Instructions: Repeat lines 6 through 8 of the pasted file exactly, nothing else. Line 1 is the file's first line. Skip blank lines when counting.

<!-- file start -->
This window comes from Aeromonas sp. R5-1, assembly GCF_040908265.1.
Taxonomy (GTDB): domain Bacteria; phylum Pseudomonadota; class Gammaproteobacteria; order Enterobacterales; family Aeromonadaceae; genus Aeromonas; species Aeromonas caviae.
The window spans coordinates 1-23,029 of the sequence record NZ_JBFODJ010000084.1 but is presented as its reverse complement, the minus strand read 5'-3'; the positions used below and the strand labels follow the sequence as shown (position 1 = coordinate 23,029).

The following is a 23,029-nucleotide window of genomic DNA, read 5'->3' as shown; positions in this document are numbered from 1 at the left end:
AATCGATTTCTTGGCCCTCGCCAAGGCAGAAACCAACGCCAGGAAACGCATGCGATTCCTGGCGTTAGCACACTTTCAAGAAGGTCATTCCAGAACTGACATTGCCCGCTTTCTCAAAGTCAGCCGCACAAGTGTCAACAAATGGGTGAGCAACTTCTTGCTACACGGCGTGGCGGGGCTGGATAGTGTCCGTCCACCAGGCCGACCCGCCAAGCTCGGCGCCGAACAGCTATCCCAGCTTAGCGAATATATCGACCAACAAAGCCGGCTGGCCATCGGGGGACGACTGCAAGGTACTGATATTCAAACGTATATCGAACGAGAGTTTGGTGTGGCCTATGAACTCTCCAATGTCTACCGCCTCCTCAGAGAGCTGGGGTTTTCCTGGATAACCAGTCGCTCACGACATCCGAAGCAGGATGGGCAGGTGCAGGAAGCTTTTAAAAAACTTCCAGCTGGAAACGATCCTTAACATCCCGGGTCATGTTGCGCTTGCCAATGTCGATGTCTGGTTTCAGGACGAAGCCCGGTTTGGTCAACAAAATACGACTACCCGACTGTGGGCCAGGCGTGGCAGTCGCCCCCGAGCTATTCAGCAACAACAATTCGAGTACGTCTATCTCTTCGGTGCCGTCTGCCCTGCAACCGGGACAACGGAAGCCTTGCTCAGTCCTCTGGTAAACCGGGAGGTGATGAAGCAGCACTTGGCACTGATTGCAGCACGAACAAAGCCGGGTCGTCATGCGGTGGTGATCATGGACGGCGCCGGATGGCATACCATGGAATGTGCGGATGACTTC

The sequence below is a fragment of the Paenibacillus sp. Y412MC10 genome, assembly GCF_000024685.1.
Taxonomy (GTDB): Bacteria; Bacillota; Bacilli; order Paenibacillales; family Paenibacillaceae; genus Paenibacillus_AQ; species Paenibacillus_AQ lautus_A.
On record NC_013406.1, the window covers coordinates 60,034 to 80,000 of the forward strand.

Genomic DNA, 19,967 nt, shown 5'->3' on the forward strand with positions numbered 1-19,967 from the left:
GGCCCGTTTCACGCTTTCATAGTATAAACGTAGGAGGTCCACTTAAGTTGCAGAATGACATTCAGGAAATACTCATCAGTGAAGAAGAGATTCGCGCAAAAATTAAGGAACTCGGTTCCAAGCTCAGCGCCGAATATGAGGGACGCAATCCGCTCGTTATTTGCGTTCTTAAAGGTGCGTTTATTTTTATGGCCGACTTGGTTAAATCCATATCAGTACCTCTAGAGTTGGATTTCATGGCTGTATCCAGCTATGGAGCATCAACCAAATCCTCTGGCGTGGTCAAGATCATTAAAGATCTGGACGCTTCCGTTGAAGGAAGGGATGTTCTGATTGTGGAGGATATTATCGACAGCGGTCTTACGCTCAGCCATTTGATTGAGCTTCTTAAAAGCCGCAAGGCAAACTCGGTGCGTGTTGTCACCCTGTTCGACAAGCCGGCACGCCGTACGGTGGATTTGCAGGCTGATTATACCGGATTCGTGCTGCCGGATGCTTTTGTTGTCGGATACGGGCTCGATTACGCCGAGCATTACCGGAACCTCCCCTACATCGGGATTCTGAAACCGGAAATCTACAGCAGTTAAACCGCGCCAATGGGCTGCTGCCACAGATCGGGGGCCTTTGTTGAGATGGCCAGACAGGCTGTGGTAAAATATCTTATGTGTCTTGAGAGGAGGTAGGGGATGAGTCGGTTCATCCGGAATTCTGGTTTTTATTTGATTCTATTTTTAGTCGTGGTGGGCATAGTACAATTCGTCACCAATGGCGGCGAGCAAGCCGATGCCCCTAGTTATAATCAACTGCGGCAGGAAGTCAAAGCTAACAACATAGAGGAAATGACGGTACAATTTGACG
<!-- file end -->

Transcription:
The sequence below is a fragment of the Paenibacillus sp. Y412MC10 genome, assembly GCF_000024685.1.
Taxonomy (GTDB): Bacteria; Bacillota; Bacilli; order Paenibacillales; family Paenibacillaceae; genus Paenibacillus_AQ; species Paenibacillus_AQ lautus_A.
On record NC_013406.1, the window covers coordinates 60,034 to 80,000 of the forward strand.